Double is the new walk
February 28, 2009 2 Comments
Is there a book that has been interpreted in more ways than Moneyball? (Maybe this one.) After its publication, people who didn’t really have a grasp of Sabermetrics or baseball analysis in general read the book (because everyone else was reading it) and didn’t get it. I believe that everyone reading this article, if you’ve ever disclosed your Sabermetric leanings, has had that one friend who said “What’s so great about walks? And why are you so obsessed with Kevin Youkilis?” Philistines!
However, the book did speed up the OBP revolution that is slowly over-taking even mainstream baseball commentary. (Personally, I look forward to the death of batting average.) And therein was (part of) the point. OBP is a better stat than batting average, but everyone paid attention to AVG. What’s the difference between OBP and AVG? Walks. The point behind the book was that Billy Beane recognized this and found value where people weren’t looking. But, something weird started happening. Other teams picked up on the idea. Sportscasters picked up on the idea. Your friends got the idea that this was something worth considering. Talking fluently about OBP showed that you were part of the avant garde crowd. (Frankly, if you use words like avant garde to describe yourself, I reserve the right to smack you.) Your friends didn’t understand why it was so important to know Smith’s OBP, but they knew that there was something cool about it and you knew all about it. (Note: if you are a former college DJ, like me, just replace OBP with MCR. Same basic idea.)
But like any avant garde thing, once too many people know about it, it’s not cool enough to talk about any more, and people move along looking for the next big thing that will be even edgier. If you’re worried that you won’t look enlightened enough just from talking about the importance of walks and OBP (by now everyone’s read Moneyball, even Eric Seidman), then you need to know what the new walk is so that you can sound edgy and have people look up to you as someone whom they don’t fully understand, but must be cool. And no, talking about OPS doesn’t make you cool any more either.
Yep, it’s the end of civilization as we know it. I am giving instructions to people on how to be cool.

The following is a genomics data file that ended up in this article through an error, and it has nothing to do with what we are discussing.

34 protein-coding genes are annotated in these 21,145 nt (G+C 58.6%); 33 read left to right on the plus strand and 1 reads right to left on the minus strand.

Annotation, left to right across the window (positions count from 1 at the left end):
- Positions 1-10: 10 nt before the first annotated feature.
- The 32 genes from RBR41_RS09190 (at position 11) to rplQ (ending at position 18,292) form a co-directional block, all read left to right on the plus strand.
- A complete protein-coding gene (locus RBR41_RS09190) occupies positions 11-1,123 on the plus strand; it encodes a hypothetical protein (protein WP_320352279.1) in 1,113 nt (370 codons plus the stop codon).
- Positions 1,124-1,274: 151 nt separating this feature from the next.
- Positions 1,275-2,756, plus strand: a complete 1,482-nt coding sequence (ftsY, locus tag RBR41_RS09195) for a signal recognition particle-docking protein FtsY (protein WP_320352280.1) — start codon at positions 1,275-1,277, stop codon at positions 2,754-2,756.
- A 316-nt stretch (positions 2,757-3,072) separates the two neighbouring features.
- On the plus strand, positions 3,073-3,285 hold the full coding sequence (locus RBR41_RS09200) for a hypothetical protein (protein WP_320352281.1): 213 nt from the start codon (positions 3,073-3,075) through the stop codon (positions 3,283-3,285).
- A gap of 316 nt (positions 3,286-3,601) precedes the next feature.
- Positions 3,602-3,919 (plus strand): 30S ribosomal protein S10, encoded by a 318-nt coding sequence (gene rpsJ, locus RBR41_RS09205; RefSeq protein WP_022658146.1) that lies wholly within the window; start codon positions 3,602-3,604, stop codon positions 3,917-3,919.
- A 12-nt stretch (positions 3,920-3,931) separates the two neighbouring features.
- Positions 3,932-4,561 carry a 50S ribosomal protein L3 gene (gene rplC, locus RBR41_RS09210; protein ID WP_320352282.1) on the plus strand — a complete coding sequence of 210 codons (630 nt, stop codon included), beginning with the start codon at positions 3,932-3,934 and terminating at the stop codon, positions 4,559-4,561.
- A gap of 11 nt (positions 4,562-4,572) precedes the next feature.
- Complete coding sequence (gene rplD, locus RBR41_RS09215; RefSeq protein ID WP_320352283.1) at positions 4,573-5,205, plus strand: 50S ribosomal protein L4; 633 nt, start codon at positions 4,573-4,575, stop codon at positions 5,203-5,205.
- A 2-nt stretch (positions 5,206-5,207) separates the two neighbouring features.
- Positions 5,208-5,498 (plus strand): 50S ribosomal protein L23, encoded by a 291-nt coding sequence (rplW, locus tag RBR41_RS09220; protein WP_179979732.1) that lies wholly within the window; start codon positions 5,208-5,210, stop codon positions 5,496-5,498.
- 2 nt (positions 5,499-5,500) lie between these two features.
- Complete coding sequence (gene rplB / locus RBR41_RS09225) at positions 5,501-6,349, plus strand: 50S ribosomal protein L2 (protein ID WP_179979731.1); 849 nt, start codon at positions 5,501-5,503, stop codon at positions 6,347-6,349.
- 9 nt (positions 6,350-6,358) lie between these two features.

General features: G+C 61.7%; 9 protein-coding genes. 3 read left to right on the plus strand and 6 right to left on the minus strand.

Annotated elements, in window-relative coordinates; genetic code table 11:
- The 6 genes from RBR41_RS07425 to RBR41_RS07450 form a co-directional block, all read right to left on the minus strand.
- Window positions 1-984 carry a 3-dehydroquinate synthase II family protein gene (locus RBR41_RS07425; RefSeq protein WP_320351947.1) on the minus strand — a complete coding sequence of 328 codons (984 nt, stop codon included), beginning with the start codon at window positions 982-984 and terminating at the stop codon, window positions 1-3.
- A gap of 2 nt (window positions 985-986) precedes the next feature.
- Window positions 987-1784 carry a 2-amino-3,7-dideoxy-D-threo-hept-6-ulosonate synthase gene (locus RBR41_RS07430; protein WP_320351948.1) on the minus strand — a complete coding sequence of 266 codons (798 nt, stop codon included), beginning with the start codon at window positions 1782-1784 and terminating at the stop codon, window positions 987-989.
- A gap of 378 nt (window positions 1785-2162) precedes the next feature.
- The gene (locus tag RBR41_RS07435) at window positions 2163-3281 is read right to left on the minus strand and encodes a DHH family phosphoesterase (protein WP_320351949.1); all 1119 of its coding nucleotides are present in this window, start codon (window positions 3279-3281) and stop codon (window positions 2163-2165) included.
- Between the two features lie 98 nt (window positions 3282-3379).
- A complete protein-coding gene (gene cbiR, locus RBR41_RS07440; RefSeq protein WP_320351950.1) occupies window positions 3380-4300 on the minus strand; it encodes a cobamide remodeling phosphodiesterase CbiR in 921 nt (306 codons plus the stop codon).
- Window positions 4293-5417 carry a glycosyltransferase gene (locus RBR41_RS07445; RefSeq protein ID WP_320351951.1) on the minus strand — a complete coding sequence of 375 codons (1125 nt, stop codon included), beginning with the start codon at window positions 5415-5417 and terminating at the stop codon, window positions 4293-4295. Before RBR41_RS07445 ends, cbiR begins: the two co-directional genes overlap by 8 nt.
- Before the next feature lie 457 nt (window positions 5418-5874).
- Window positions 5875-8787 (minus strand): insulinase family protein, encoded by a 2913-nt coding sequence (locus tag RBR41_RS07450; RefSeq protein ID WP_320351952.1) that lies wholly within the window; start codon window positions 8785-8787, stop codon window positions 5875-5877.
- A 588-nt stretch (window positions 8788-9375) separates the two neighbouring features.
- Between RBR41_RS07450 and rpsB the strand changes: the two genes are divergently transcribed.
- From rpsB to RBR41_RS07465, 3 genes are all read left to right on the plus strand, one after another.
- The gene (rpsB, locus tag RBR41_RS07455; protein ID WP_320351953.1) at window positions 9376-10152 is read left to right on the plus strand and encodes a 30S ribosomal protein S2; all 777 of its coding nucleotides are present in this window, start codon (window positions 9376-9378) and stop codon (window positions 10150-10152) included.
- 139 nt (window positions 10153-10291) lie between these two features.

So let’s have some candidates for the “new walk.” They should be:
- Easy to understand stats. Nothing that requires too much calculating.
- Easily get-able online.
- Something that no one really talks much about, but is brilliant. You know. Edgy.
And the nominees are:
Doubles: Quick, who led the majors in doubles last year? Don’t peek. You have no idea do you. You know who led it in HR. In the usual stats that we look at, doubles don’t really show up very well. AVG and OBP treat a double like a single (SLG is at least a little nicer), plus a double is often a homerun that just missed clearing the wall, or just missed going out by five feet. In our culture, we don’t like “just missed” so the double gets de-valued. Close only counts in horseshoes and atomic weapons. True, a double is not a homerun, but it’s much better than a single. The problem is that a guy who has a .280 average, but specializes in doubles is a better hitter than the guy who hits .280 and is a singles hitter. Give a quick look to how many doubles (and triples) a player has.
Close lead protection rate: We know. We know. K-Rod saved five million, seven hundred and twenty-two thousand, eight hundred and ninety-three games last year. And that’s nice. He was not the best reliever in baseball last year. I’d even say he wasn’t the best reliever in the American League. K-Rod benefitted from playing on a team built for saves. I’ll spare the whining about how the save rule has ruined baseball (so passe!) What do we really want to know about a reliever. When he was stuck into a tense situation, did he protect the lead? But it really doesn’t matter if it was a save situation or not. This is why the “hold” was created (and spent some time as the edgy way to talk about middle relievers.) Let’s look at the number of times that a pitcher saved a lead or held a lead, and then how many times he could have, but blew the lead. (SV + Hld) / (SV + Hld + BS). Trust me, your friend has never thought of this and you will sound amazingly smart.
tRA: True run average. Or what would happen if Earned Run Average got a clue. Get to know this one. It’s not as easy or intuitive to calculate as some of the other stats. But it’s good… and you’ll be able to “call” guys who are pitching way above their heads (or beneath their true talent) before your friends.
Defense: There once was a time when people didn’t stop to think about defense. Sure, there were guys who were fun to watch in the field, and there was the idea that they might be saving the team a few runs with their glove. Now, there are several different defensive systems to choose from. All the cool people have developed one. Pick your favorite. But understand that a player who is 60 runs above replacement/league average/some arbitrary line I drew in the statistical sand with his bat, but 30 below with his glove is really only a 30 run player. Wonder why Adam Dunn took so long to sign? He does have an outstanding bat. But, he’s a butcher in the field and people now fully realize that. And the market is starting to price those guys more accurately. You don’t even have to know how the numbers are actually calculated. Just know that they exist, and that a good offensive player may be giving back a lot of those runs in the field.
Learn a few of these, and you’re guaranteed to sound smart in front of your friends. And maybe you’ll learn a little.